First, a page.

After winning the 250 outdoor title last summer, Tomac was expected to make an immediate impact in the sport’s premier class, but an odd fall after a collision with another rider, which occurred during practice for the first Anaheim race on Jan. 4, resulted in a contused left shoulder that weakened Tomac’s arm enough that he was unable to ride in the first four races of the season.
“It’s been a long month but I’m finally ready to go,” Tomac said. “Not exactly the way we wanted to start our 450 career, but I plan on being out here for a long time and winning a lot of races for GEICO Honda, so in the long run I think we did what was best.
“It was a weird deal because I went to a few different specialists and there was nothing structurally wrong with my arm or my shoulder, but at the same time it was really weak while it was healing. I just couldn’t hold onto the bike well enough to race at this level.”
Immediately after the injury, Tomac made a hard push to return to action as soon as possible but it just wasn’t meant to be.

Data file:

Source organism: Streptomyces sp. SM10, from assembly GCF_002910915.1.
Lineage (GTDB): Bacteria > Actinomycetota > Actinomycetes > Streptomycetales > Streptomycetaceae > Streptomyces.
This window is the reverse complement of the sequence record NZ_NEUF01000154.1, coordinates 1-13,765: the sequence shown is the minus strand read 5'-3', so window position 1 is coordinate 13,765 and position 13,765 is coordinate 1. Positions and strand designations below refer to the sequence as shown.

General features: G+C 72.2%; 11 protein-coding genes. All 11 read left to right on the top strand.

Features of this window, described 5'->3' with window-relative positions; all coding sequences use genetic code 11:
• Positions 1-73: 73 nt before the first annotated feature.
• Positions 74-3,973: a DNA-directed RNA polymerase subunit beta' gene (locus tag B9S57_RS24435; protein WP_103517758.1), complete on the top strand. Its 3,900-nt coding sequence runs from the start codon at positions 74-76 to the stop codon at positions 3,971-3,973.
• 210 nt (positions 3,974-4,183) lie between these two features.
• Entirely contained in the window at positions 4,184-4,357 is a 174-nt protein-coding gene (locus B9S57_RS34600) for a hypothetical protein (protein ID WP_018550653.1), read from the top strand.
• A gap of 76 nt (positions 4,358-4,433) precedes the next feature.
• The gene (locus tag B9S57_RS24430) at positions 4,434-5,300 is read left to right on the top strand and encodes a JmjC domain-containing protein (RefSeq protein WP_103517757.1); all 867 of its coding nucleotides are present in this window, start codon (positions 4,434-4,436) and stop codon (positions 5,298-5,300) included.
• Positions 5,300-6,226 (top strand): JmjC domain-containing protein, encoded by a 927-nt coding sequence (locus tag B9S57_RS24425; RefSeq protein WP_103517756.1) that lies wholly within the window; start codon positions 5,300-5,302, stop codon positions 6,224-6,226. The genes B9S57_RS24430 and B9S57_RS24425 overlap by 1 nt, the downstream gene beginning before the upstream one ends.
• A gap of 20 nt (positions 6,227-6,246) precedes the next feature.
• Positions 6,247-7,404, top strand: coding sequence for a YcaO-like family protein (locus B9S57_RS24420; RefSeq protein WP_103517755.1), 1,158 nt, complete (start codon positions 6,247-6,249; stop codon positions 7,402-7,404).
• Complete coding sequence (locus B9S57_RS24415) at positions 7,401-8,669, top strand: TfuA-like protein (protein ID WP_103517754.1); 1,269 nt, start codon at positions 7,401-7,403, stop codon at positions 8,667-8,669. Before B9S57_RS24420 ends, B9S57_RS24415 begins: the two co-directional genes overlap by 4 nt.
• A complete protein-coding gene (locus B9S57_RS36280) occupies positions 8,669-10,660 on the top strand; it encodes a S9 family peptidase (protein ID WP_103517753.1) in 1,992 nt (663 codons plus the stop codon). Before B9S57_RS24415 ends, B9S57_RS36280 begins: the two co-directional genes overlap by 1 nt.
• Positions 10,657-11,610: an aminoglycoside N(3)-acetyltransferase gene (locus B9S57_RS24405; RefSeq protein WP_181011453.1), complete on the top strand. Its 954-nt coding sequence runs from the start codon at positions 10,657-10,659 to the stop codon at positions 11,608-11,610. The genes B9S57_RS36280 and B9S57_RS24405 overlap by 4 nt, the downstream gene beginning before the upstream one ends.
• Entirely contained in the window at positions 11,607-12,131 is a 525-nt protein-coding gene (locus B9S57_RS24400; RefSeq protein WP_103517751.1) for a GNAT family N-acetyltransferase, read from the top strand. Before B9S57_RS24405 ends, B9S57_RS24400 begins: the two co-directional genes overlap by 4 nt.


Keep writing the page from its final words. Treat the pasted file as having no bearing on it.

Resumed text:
“We tried every kind of therapy and rest cycles we could,” Tomac said. “The thought was that if I could ride in Phoenix or A2 and get any kind of result, I’d at least earn enough points to stay in the championship picture, but I just couldn’t do it. After that we just decided to let it heal all the way, get in some really good training and riding, and come back when I was 100 percent. That’s where we’re at now.”
With the pressure of the title chase in the 17-race series effectively eliminated, Tomac can now ride with a bit of a carefree attitude, which the young pro from Cortez, Calif., says could ultimately be of great benefit.
“No one is even thinking of us at this point, so maybe we can get out there and sneak up on some guys,” Tomac said. “It would be great to get in some good rides and try to put this GEICO Honda up on the podium. I’d love to win some races, for sure. I know we have everything we need to be successful, and if we can stay healthy I like our chances.”